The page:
However, next week, the permanent move is finally going to happen. Next week, I will be moving from Muxton to Newport.

The temporary move was to a house which I fondly refer to as The Rented House. I have never loved The Rented House. In fact, I have always felt a strong dislike for The Rented House. I’d rather be out of The Rented House than in it. This dislike is manifested by the amount of time I’ve been spending in Wolverhampton and Shrewsbury since we moved. This dislike can be seen in the amount of money I currently spend on petrol and coffee.

This dislike is partly based on location (Telford – sorry Telford but compared to Shrewsbury you are a bit of an armpit), partly based on the style of house (1990s modern yet already falling to bits – honestly, this house is a right state) and partly based on what it represented – a move from a life I loved muchly.

My artistic interpretation of The Rented House

However, despite all of the above, over the last four months I have grown to love The Rented House in a bizarre love-hate unexpected way. I would even go as far as to say that I will miss it when the move to the permanent house finally happens.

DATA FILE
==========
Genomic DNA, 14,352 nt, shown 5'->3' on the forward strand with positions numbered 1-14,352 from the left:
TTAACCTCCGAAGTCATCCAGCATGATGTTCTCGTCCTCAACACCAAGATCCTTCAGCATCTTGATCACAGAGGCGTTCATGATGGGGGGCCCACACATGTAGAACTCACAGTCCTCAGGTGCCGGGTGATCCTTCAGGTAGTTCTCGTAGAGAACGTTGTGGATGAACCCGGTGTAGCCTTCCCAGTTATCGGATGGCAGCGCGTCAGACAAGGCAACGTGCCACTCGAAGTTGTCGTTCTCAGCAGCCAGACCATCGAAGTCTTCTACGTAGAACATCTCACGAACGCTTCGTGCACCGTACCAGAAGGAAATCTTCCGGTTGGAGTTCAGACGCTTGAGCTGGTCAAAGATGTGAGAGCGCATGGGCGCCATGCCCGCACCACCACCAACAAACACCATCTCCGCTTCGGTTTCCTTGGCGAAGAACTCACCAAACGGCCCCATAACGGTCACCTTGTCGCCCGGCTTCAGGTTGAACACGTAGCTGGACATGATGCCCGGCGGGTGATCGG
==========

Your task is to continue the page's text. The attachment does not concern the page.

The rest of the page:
The Rented Staircase

I feel as if I have gone through a lot while living for a short period in The Rented House. It has been a fun, fabulous, emotional, turbulent four months. I have dragged myself kicking and sometimes screaming towards a BA in Fine Art and I have laughed and cried my way to the end of May. It has been a time in my life I will never forget.

The messy Rented Kitchen

I feel a weird emotional attachment to The Rented House, the house that I hated on first sight. Why is that? Am I then just a naturally sentimental creature? Do I feel a inevitable attachments to ‘things’ whatever they may be, houses or otherwise? I think the answer is ‘yes’. I do find myself getting quite attached to things very easily. After all, try to take my cuddly poo off me and risk bodily injury. So, am I just going to be sentimental wherever I am, however happy or unhappy I am? I don’t leave any attachments to people in Muxton. Muxton isn’t Shrewsbury, not even close. Only one parent has spoken to me at the school gates since we moved here and that was just last week, I won’t miss Muxton. In fact, Muxton is confusing and weird to me. Yet, I feel oddly sad. The only thing I will miss is my Muxton lamppost.